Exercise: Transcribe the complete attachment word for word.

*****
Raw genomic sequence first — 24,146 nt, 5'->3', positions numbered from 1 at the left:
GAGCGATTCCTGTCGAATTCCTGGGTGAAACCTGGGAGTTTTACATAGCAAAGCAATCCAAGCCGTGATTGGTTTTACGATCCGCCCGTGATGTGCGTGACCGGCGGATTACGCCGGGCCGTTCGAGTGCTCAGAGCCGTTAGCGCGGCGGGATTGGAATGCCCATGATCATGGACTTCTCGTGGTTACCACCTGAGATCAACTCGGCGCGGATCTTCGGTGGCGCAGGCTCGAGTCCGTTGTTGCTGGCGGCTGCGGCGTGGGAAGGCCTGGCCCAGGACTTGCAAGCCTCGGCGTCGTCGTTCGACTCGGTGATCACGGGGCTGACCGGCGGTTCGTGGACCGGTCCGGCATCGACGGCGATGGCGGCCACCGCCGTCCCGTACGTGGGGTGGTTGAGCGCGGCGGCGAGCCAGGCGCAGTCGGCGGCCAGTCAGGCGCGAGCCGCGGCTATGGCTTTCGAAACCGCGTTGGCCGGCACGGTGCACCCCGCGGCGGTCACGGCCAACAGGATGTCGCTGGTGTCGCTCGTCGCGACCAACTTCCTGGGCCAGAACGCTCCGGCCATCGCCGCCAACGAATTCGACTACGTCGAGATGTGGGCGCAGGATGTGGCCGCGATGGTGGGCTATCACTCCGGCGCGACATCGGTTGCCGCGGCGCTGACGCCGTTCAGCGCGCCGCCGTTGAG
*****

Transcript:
Raw genomic sequence first — 24,146 nt, 5'->3', positions numbered from 1 at the left:
GAGCGATTCCTGTCGAATTCCTGGGTGAAACCTGGGAGTTTTACATAGCAAAGCAATCCAAGCCGTGATTGGTTTTACGATCCGCCCGTGATGTGCGTGACCGGCGGATTACGCCGGGCCGTTCGAGTGCTCAGAGCCGTTAGCGCGGCGGGATTGGAATGCCCATGATCATGGACTTCTCGTGGTTACCACCTGAGATCAACTCGGCGCGGATCTTCGGTGGCGCAGGCTCGAGTCCGTTGTTGCTGGCGGCTGCGGCGTGGGAAGGCCTGGCCCAGGACTTGCAAGCCTCGGCGTCGTCGTTCGACTCGGTGATCACGGGGCTGACCGGCGGTTCGTGGACCGGTCCGGCATCGACGGCGATGGCGGCCACCGCCGTCCCGTACGTGGGGTGGTTGAGCGCGGCGGCGAGCCAGGCGCAGTCGGCGGCCAGTCAGGCGCGAGCCGCGGCTATGGCTTTCGAAACCGCGTTGGCCGGCACGGTGCACCCCGCGGCGGTCACGGCCAACAGGATGTCGCTGGTGTCGCTCGTCGCGACCAACTTCCTGGGCCAGAACGCTCCGGCCATCGCCGCCAACGAATTCGACTACGTCGAGATGTGGGCGCAGGATGTGGCCGCGATGGTGGGCTATCACTCCGGCGCGACATCGGTTGCCGCGGCGCTGACGCCGTTCAGCGCGCCGCCGTTGAG